Week of Monday, July 12, 2021 | Issue 40
Flavien Baumgartner, Zach Zoltani, EUCOM Team
Presidential Candidate Maia Sandu
Date: July 13, 2021
Parties involved: Moldovan Government
The event: On Tuesday, July 13, 2021, Moldova’s main pro-European party, Action and Solidarity (PAS), won a clear majority in parliament after President Maia Sandu called for a snap parliamentary election. Sandu called for the snap election in April to strengthen her position against pro-Russian forces. The election handed former President Igor Dodon’s Socialists and Communists (BCES) party significant losses.
This will be the first time a single pro-European party has a full majority in parliament. Obtaining a full parliamentary majority will allow the PAS party to implement new reforms to eliminate corrupt judges and prosecutors from the justice system. Eliminating corruption and cleaning up institutions dependent on corrupt groups will likely allow more money to go to the Moldovan population, rather than the institutions taking public money through different illegal corruption schemes. Sandu’s push for reforms will still likely be met with severe opposition from former President Igor Dodon and his pro-Russian BCES party as they attempt to salvage political clout. If they can successfully prevent new reforms, Moldova will unlikely make significant progress.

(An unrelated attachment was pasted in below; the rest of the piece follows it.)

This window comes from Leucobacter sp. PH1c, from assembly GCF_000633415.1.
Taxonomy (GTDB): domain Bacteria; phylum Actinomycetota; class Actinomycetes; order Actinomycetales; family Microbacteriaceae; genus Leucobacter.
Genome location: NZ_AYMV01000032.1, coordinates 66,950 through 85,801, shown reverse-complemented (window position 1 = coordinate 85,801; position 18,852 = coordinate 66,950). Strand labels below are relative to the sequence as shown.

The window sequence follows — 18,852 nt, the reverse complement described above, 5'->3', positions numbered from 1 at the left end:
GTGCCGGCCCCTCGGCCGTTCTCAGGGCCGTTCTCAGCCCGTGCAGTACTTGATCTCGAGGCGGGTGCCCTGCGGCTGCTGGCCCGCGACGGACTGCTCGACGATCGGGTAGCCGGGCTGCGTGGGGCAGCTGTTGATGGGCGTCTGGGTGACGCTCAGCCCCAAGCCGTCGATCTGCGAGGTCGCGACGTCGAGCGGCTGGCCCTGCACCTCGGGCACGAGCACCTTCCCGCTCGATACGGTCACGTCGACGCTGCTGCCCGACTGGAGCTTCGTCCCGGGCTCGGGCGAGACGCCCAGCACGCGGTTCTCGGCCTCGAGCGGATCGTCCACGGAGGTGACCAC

A more democratic Moldovan government will likely help forge closer ties with the European Union (EU), making it possible for Moldova to gain membership to the EU. In the past, closer ties with the EU have been hindered by high levels of corruption and lack of reform, but if Sandu and the PAS can effectively achieve their goals, it is likely Moldova will move closer towards EU accession.
Additionally, Sandu will likely seek to push Moldova away from Russia’s sphere of influence as it attempts to progress its integration into the EU. Sandu will most likely call to remove all Russian troops stationed in Transnistria, which would be detrimental to Russian influence in Moldova. It is likely that Sandu will want to maintain good relations with Moscow because of its need to access the Russian market, the interests of Moldovans working in Russia, and to avoid straining relations with Russia. Moldova’s reliance and admiration for Russia will certainly be much less, with Sandu leading the country than pro-Russian, Dodon.
Date: July 14, 2021
Parties involved: Belarusian Government; Vyasna Human Rights Center; Belarusian Helsinki Committee
The event: On Wednesday, July 14, 2021, the Belarusian police raided the offices of 19 non-governmental organizations (NGOs). These NGOs included the Vyasna Human Rights Center and the Belarusian Helsinki Committee, where at least 12 individuals were detained during the raids.